Meanwhile, a no-wake zone alert was issued by the Franklin County Sheriff’s Office.

"Always important to slowly navigate through No Wake Zones, but after all the rain we have experienced, causing wakes can be more dangerous and hazardous to property owners,” Sgt. Megan Patterson said. “Many docks are either under or almost under water this morning. Please be courteous and proceed very slowly inside No Wake Zones."

Smith Mountain Lake reached just under 798 feet or nearly 3 feet above full pond on the afternoon of May 22 and slowly began to recede.

Roadways across the area experienced flooding or mudslide damage.

According to the Virginia Department of Transportation, Five Mile Mountain Road is closed until further notice due to a slide. The slide is located 2.1 miles south of Cypress Road at the Floyd County line, and 1.2 miles north of Turners Creek Road. There is a detour in place, and VDOT said it is currently assessing for repairs and plan.

A section of Virginia 116 (Jubal Early Highway) in Franklin County in the Coopers Cove area is closed to through traffic. The road collapsed in the early morning hours of May 22 during prolonged rainfall, according to VDOT officials. The closure is located 1.5 miles east of Virgnia 1520 (Windridge Parkway) and 0.9 mile west of Virginia 681 (Coopers Cove Road).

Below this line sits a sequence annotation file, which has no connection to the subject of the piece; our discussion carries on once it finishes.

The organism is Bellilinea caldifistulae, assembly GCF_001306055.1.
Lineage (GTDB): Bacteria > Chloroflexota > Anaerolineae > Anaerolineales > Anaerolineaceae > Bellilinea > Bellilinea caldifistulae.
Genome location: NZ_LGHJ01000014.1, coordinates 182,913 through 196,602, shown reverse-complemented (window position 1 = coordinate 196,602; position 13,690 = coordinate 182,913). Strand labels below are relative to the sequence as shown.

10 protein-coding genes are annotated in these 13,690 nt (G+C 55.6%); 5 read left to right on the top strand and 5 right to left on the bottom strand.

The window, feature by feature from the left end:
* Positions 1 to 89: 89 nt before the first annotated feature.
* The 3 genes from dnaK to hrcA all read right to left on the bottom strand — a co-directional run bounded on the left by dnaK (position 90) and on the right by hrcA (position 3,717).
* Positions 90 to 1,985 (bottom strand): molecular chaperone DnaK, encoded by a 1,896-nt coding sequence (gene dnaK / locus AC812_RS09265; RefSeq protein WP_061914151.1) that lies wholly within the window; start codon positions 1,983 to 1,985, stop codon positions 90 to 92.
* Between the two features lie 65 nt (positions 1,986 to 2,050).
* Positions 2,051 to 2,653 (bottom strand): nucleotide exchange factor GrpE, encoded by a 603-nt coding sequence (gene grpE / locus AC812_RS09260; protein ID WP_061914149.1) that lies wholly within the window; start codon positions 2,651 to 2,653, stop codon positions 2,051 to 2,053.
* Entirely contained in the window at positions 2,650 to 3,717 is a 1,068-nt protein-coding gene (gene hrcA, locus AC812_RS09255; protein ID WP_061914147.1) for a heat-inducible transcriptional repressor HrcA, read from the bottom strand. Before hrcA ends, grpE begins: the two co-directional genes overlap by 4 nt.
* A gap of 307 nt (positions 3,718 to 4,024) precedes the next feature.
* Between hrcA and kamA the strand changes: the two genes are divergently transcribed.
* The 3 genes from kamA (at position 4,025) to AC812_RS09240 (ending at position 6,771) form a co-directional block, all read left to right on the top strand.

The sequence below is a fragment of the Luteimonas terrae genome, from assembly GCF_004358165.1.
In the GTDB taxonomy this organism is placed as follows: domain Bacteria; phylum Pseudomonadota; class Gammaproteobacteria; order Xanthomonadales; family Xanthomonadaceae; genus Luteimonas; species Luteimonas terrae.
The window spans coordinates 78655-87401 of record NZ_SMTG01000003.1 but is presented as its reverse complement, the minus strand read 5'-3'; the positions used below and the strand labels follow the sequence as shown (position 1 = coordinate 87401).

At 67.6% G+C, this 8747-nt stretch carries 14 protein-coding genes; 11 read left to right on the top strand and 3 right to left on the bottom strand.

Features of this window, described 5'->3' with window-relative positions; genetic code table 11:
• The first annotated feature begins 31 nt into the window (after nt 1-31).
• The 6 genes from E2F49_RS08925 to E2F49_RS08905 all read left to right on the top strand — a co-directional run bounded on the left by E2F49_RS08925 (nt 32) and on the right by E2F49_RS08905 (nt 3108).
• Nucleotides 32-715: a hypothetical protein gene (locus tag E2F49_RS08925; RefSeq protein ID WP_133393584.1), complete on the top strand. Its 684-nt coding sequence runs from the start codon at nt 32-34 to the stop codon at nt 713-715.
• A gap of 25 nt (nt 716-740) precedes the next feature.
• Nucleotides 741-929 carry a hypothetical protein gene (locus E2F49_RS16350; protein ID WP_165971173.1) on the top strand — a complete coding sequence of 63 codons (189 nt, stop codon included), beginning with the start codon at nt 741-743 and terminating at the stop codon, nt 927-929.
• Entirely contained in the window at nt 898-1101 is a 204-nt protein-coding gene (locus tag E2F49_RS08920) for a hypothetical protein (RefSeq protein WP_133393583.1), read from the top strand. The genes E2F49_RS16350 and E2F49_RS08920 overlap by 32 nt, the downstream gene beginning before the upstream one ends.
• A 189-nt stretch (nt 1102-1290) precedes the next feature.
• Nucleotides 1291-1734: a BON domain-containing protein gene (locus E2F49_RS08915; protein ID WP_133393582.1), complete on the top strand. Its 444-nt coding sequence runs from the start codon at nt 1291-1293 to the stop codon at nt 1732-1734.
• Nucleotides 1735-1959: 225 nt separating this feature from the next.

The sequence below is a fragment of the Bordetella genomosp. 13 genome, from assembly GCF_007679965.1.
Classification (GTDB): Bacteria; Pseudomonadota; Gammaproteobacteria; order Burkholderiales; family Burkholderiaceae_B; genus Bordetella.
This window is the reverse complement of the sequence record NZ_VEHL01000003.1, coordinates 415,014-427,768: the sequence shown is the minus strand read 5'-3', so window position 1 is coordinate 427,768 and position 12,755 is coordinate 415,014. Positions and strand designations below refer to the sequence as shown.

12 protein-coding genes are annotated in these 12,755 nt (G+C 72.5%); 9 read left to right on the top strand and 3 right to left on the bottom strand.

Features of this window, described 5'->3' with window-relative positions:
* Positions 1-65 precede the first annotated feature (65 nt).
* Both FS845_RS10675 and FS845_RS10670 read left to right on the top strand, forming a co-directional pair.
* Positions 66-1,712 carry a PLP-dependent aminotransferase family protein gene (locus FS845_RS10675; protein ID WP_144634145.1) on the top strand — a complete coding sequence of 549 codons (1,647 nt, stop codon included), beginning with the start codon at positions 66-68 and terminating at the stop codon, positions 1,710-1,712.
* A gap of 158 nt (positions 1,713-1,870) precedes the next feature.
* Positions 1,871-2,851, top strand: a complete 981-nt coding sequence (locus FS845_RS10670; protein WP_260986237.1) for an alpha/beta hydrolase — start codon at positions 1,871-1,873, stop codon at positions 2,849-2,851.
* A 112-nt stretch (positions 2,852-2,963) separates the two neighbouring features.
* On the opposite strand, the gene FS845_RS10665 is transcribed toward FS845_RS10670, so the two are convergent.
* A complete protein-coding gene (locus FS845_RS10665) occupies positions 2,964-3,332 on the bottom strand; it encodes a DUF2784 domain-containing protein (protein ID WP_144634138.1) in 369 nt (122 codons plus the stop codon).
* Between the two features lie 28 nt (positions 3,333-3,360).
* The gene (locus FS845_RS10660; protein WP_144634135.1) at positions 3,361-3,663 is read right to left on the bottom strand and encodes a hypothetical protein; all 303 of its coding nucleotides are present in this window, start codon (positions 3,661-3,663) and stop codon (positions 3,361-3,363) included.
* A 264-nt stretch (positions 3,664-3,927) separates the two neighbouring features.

VDOT estimated repairs will take approximately one to two months to before the road can reopen to traffic. Plans to stabilize the slope include using using soil nails. This process involves launching steel rods into the slope to secure it. Once the slope alongside Virginia 116 is stable, stone and fill material will be used to replace the roadbed. The section of Virginia 116 then will be repaved, and the pavement markings and guardrail replaced.

According to a May 22 press release from the National Park Service, part of the Blue Ridge Parkway that winds in and out of northern Franklin County is also closed. The closure extends from Virginia 24 south to Adney Gap just west of Callaway or milepost 112.4 south to milepost 135.9.

Within the larger closure, a full road closure to all uses — including motor traffic, bicycles and pedestrians — is in place from milepost 121.4 at U.S. 220 to milepost 135.9 at Adney Gap.

The largest hazard is a full road failure roughly 150 feet in length at milepost 128. In addition, parkway staff also discovered two smaller slope failures that resulted in debris on the road at both mileposts 119 and 124. The release cited additional concerns for the stability of the hill and trees above the road in that area.

The National Park Service and Federal Highway Administration will assess the issues and determine what repairs are needed. Geotechnical and roadway design experts will assess road failures and make recommendations for repairs and restoration of access. The schedule for these repairs is not currently known, but Tubby Kubik, executive director for the parkway, said he anticipates the process will take most of the summer season.